In his “An Earnest Appeal to Men of Reason and Religion,” John Wesley describes true religion “to be no other than love: the love of God and all mankind; the loving God with all our heart and soul and strength, as having first loved us, as the fountain of all the good we have received and of all we ever hope to enjoy; and the loving every soul which God hath made… as our own soul” (The Works of John Wesley [vol. 11; Oxford, 1975] 45). Wesley is not saying the Christian life is a matter of extraordinary obedience to the two greatest commandments. Instead he understands a command of God to also be a promise: what God commands, God will enable us to desire and do through grace.
Grace is inherently relational—it seeks our response in faith. Wesley insists “we cannot rightly serve God unless we love him. And we cannot love him unless we know him; neither can we know God, unless by faith” (“A Farther Appeal to Men of Reason and Religion,” I, i/3, in Works [vol. 11; ed. G.R. Craig; Abingdon, 1989] 106). 1 John 4:19 says “We love because he first loved us” (NRSV); faith is how we know God’s love.
But God not only seeks our response in faith, God enables it. Because of sin, we on our own cannot respond to God. Our inclinations, values, and frameworks of understanding automatically reinterpret what God has done in Christ in more familiar terms. Sin prevents our seeing things as God sees them; it reframes the gospel message. This is why so many in Wesley’s day and our own cannot seem to understand grace, and persist in describing the Christian message as an exhortation to be good so one will go to heaven.
It is God, through the power of the Holy Spirit, who gives us eyes to see and ears to hear. We cannot work faith in ourselves, says Wesley “It requires no less power to thus quicken a dead soul, than to raise a body that lies in the grave” (“Earnest Appeal,” in Works, 11:47-48). Faith coming as a gift was the teaching of the Moravian Brethren that so surprised Wesley in 1738 and set the stage for his experience at the prayer meeting on Aldersgate Street.
Initially, Wesley focused on faith as trusting in Christ. But it became clear that there was a deeper element to faith as well, what Wesley called a “spiritual sense.” We cannot trust someone we do not know; hence, the capacity to truly know God is necessary for us to trust God.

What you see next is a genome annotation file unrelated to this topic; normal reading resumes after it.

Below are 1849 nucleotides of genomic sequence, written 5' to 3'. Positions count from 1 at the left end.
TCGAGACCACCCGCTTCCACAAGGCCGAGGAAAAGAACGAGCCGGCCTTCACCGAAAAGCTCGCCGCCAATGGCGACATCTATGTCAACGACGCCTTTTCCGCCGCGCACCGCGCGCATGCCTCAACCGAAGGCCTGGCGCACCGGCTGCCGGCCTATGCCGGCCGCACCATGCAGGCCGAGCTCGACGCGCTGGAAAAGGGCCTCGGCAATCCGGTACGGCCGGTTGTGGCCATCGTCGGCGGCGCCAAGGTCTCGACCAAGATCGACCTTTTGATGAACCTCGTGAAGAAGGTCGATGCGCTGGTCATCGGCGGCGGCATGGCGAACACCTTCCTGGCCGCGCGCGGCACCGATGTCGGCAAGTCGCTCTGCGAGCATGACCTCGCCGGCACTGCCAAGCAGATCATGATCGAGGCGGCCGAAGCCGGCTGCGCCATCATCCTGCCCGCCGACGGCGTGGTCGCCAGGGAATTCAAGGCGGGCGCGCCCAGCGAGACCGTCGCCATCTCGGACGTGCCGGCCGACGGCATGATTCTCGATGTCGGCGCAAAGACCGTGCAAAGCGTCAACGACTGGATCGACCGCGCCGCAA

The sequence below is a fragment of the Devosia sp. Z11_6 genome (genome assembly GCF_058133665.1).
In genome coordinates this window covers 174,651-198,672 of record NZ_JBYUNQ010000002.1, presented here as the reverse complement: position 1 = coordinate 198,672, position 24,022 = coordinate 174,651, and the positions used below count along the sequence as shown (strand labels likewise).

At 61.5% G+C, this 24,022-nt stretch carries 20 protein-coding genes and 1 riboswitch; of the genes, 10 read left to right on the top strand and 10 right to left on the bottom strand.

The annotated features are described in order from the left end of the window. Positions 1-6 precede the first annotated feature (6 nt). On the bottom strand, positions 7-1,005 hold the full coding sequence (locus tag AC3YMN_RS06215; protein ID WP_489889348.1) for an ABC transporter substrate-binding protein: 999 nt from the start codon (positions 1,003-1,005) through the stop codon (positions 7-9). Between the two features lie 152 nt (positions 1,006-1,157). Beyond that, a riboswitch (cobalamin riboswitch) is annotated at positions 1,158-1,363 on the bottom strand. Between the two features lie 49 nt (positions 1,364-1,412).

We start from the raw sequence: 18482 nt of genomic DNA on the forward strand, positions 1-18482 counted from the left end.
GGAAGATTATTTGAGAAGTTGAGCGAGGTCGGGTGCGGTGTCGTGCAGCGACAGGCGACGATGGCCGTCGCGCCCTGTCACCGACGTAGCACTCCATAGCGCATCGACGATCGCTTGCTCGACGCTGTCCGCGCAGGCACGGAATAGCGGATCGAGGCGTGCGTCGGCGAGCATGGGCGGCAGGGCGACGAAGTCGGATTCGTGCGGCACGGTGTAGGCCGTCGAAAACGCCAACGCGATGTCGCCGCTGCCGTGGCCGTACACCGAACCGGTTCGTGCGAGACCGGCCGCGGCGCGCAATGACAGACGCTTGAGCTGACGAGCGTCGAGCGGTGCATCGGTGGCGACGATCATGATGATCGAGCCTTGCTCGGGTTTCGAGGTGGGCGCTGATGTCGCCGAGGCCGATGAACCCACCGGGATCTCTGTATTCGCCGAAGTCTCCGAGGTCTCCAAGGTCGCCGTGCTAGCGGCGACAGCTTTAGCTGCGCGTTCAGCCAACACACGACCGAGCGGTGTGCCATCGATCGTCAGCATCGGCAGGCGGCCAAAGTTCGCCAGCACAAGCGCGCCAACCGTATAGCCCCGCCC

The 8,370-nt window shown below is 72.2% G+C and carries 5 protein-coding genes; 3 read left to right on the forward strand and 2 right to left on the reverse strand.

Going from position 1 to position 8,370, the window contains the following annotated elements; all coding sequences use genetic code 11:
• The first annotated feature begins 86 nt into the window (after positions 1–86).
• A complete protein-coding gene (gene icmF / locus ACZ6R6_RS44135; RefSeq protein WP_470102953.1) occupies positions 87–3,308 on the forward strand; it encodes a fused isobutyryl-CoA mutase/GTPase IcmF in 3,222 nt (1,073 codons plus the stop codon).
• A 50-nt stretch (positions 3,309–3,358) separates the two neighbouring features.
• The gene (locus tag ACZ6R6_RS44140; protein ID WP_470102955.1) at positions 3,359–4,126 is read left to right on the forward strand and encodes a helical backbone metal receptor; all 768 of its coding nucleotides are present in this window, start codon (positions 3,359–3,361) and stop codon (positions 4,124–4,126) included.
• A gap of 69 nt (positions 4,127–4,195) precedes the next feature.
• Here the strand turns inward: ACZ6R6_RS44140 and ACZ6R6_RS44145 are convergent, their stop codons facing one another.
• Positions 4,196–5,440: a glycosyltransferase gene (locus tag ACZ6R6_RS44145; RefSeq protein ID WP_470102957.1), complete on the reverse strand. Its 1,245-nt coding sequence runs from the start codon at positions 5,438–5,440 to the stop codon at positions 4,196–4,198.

Knowing God means more for Wesley than knowing about God. It is more than acquiring information. Faith enables our participation in a relationship with God which is transformational. To grow in the knowledge of God through faith is to also to grow in love for God and our neighbor.
In Wesley’s mature thought he distinguishes between the “faith of a servant” and the “faith of a child of God.” The faith of a servant entails living a life that seeks to dutifully obey God’s law, and fearing the consequences of disobedience. It is also a life that, however sincere, still finds sin to be the dominant power in one’s life. The faith of a child of God is linked to justification and the new birth, in which the power of sin is broken and growth in love begins. The faith of a servant is meant to lead to the faith of a child, but many may be living as servants because they do not know God can make them children through grace.
This experiential understanding of faith is not an abandonment of Wesley’s commitment to the primacy of Scripture, which is the authoritative and inspired account of God’s revelation through Israel and Jesus Christ. There is “objectivity” to this revelation. To know God through faith is not an “inward” experience but an encounter with God as a distinct tripersonal reality. Wesley, then, would urge us to have receptive hearts so that we might receive faith and come to know and grow in God’s love for us in Christ.